The Obama administration will use a summit on countering violent extremism this week to outline steps for fighting groups beyond Islamic State while showing off current efforts in three U.S. cities, two officials said.
The three-day meeting starting Tuesday in Washington will include officials from the cities along with representatives from more than 60 nations to discuss strategies to combat the violence, such as attacks carried out by individuals in Sydney, Ottawa and Paris, according to an official briefing reporters Monday on condition of not being identified.
A communique outlining further steps will be released on Thursday, the official said.
The Summit on Countering Violent Extremism will highlight the successes in Boston, Los Angeles and Minneapolis, the officials said, and be a complement and not a replacement for efforts to fight Islamic State, which has claimed responsibility for killing journalists and aid workers and more than 20 Egyptian Christians in Libya this week.
For more than a decade, U.S. law enforcement and intelligence agencies have sought to head off larger plots directed by terrorist groups based overseas. The recent "lone- wolf" incidents outside the U.S. — one or two attackers acting independently of global networks — didn't trigger the post- Sept. 11 tripwires.
And as recently as last week, U.S. officials told lawmakers that groups such as Islamic State, which controls parts of Iraq and Syria and also is known as ISIL, have become adept at using social media and the Internet to promote a jihadist message and might incite violence by home-grown extremists.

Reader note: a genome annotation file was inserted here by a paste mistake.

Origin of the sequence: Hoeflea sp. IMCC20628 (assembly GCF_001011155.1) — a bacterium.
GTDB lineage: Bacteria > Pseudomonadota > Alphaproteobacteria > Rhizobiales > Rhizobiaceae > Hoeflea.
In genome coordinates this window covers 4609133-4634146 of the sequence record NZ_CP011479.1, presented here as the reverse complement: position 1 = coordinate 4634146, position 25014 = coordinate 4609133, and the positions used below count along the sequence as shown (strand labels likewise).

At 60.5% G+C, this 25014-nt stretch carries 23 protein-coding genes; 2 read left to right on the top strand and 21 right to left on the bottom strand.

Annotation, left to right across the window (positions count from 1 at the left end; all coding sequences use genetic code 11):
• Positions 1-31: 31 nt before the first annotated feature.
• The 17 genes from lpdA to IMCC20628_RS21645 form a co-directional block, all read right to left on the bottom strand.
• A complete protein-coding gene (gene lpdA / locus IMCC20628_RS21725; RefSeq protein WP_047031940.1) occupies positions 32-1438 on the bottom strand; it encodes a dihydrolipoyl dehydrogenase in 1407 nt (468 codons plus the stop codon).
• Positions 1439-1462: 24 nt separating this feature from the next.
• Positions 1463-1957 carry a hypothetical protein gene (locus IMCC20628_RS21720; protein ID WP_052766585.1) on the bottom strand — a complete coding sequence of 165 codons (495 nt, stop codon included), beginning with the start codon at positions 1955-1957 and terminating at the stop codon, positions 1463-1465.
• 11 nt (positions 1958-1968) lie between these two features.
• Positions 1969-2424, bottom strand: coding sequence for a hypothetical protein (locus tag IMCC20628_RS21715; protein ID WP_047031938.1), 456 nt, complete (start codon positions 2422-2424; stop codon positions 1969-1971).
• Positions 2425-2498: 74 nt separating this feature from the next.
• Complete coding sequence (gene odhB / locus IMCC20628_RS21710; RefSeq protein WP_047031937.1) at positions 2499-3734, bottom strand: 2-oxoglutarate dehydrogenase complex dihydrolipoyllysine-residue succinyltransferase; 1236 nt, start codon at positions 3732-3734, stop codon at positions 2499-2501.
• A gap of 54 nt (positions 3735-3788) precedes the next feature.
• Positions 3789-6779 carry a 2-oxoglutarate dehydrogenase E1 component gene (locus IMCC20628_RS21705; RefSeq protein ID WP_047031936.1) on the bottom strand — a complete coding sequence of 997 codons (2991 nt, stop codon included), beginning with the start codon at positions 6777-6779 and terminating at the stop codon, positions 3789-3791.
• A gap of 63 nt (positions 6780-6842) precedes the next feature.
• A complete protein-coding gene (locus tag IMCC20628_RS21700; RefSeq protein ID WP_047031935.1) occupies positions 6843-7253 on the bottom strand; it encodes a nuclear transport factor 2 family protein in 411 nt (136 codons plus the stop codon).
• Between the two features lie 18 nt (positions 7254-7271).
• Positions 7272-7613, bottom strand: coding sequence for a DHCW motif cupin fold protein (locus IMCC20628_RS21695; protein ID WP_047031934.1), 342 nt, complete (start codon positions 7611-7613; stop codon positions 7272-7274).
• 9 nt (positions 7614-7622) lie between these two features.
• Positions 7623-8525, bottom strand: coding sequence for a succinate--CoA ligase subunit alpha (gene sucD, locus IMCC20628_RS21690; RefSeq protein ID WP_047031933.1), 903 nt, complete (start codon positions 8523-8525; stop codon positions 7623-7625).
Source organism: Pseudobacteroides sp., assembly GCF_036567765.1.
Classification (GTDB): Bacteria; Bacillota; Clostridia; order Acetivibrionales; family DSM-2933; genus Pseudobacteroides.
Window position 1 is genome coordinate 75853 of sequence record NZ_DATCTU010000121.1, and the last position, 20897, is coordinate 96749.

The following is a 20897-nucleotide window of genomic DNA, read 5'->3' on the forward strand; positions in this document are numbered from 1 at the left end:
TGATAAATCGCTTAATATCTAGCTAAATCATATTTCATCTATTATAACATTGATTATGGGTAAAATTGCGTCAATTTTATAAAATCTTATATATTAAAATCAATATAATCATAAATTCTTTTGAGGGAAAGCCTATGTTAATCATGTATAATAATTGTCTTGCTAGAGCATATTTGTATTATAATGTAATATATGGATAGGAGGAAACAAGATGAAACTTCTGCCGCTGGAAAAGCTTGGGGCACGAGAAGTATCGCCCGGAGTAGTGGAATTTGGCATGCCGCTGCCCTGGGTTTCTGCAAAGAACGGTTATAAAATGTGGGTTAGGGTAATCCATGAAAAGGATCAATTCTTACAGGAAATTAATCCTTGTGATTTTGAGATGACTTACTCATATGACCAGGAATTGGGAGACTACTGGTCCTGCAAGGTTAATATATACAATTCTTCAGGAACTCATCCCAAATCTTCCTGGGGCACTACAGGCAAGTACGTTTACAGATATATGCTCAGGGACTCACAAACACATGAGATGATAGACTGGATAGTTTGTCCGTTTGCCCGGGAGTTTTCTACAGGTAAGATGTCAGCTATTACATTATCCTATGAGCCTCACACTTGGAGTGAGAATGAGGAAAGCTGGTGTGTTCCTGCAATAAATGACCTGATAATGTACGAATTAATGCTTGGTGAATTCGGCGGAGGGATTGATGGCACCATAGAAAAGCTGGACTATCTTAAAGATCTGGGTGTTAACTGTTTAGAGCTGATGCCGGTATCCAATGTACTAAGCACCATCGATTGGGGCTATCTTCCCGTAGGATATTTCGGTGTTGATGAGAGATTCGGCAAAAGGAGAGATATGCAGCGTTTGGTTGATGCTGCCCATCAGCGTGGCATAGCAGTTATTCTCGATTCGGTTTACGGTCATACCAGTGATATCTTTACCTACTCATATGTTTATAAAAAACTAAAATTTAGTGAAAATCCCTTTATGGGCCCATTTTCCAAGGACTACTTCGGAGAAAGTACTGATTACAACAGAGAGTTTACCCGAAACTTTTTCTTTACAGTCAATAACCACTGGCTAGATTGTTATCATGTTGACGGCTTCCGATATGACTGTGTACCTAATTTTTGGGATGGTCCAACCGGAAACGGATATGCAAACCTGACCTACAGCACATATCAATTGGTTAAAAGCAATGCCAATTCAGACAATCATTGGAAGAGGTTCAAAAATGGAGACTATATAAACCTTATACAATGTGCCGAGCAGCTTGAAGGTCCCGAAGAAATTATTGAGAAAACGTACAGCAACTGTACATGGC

"The FBI remains concerned the recent calls by ISIL and its supporters on violent extremist web forums, and the recent events in Europe could continue to motivate homegrown extremists to conduct attacks in the homeland," Michael Steinbach, a top FBI counter-terrorism official, told the House Homeland Security Committee.
President Barack Obama will speak twice during the meeting. Vice President Joe Biden will moderate a discussion Tuesday with the local aides, including from the three cities where programs have succeeded, the official said.
Obama administration officials sought to avoid describing the three-day meeting as designed to counter Muslim extremism. The officials said recent attacks in Paris, Libya and Sydney were carried out by extremists saying they're acting in the name of Islam, while noting those actions don't represent Islam and that threats worldwide go beyond any one religion.